Rising Sea Levels Could Cost U.S. Homeowners Trillions

In the near future, there may be a new definition of underwater home owners. Buying a seaside home for retirement might not be a great decision by the end of the century. By 2100, many coastal homes may be gone, or on the verge of disappearing.

Zillow, a company that maintains a database of home price values and real estate transactions, says climate change and rising sea levels threaten to swallow about 1.9 million U.S. homes worth a combined $882 billion, by the end of the century. Current research suggests sea levels could rise to about six feet by the end of the century, as long as current levels of greenhouse gas emissions continue unchecked. Should sea levels rise six feet, about 300 U.S. cities are expected to lose at least half their homes, and 36 cities will be completely lost to the sea.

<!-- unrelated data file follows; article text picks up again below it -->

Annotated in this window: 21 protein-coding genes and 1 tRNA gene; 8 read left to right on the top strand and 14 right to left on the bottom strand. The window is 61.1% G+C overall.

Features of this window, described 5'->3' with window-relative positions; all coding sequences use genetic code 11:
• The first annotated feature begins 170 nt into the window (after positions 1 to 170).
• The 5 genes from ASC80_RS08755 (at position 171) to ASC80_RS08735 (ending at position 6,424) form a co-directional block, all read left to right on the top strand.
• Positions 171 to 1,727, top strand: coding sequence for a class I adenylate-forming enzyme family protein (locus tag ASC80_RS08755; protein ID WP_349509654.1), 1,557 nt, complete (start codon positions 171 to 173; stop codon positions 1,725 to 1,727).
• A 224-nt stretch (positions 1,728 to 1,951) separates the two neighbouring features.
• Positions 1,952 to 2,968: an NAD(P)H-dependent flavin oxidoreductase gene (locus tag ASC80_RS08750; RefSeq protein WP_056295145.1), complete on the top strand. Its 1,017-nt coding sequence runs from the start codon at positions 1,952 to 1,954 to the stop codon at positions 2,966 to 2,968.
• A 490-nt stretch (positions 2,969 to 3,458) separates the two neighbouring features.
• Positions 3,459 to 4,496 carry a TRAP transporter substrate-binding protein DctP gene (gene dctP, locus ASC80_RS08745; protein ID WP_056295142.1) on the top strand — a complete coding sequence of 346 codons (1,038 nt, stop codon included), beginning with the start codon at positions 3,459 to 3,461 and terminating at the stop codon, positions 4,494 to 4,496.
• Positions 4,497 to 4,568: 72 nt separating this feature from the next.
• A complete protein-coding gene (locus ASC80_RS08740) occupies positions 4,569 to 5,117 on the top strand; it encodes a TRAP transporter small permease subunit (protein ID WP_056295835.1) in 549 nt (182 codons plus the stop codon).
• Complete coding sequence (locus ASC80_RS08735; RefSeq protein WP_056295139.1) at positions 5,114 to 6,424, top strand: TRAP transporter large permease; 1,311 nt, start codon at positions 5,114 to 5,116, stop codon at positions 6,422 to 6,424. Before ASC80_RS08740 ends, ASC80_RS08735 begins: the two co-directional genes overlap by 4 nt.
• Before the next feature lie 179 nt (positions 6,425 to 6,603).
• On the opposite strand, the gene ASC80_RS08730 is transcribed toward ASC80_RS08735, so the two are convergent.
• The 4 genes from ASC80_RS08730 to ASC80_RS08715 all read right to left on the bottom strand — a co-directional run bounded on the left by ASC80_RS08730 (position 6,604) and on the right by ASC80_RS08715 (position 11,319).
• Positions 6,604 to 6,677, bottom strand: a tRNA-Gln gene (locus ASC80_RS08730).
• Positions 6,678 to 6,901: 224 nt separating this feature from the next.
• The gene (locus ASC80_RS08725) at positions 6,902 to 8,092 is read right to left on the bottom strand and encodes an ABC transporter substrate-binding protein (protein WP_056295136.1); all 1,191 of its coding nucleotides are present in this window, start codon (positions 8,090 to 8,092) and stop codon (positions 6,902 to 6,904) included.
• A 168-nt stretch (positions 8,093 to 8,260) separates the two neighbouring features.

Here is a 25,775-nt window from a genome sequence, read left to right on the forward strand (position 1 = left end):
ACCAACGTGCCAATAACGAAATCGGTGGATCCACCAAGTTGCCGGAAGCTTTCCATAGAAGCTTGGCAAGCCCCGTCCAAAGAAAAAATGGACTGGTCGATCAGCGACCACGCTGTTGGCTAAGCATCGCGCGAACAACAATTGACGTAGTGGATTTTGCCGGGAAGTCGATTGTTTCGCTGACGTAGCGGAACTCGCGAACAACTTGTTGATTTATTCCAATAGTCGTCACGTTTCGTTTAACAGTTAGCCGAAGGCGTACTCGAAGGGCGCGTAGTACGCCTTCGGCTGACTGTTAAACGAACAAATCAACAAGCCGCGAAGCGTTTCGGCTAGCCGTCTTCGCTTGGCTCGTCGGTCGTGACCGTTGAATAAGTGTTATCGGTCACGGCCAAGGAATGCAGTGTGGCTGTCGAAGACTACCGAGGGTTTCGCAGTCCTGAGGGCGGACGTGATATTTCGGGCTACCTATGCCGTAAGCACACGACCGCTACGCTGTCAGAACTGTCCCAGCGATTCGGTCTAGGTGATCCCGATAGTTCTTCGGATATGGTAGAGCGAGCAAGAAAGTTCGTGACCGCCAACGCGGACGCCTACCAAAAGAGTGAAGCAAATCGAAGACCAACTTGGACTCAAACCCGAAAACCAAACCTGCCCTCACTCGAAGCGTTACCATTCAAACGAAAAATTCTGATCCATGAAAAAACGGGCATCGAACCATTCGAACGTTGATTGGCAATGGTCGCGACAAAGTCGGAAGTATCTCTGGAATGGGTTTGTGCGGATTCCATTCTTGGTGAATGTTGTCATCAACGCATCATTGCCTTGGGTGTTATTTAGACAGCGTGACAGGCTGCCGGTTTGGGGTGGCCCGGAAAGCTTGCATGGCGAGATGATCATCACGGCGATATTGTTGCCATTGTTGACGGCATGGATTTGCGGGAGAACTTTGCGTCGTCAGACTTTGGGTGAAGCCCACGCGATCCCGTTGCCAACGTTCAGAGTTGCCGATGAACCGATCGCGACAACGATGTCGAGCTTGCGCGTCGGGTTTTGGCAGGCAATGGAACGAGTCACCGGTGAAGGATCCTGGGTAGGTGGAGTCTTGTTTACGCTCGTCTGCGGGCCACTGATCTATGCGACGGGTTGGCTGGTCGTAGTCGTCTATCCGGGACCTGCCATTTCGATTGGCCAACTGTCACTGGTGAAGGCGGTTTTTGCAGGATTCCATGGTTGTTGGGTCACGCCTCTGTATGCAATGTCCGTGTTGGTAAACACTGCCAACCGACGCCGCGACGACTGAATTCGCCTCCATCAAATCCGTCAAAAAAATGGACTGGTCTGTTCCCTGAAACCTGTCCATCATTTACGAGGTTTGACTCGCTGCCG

Homes in Florida, California, Massachusetts, New Jersey, and New York seem to be the most at risk of being destroyed by rising sea levels. Of course, when one home goes into the water, another becomes waterfront. So the houses that don’t get washed away could eventually be worth more. Still, scientists say water levels could continue to rise until the year 2500.

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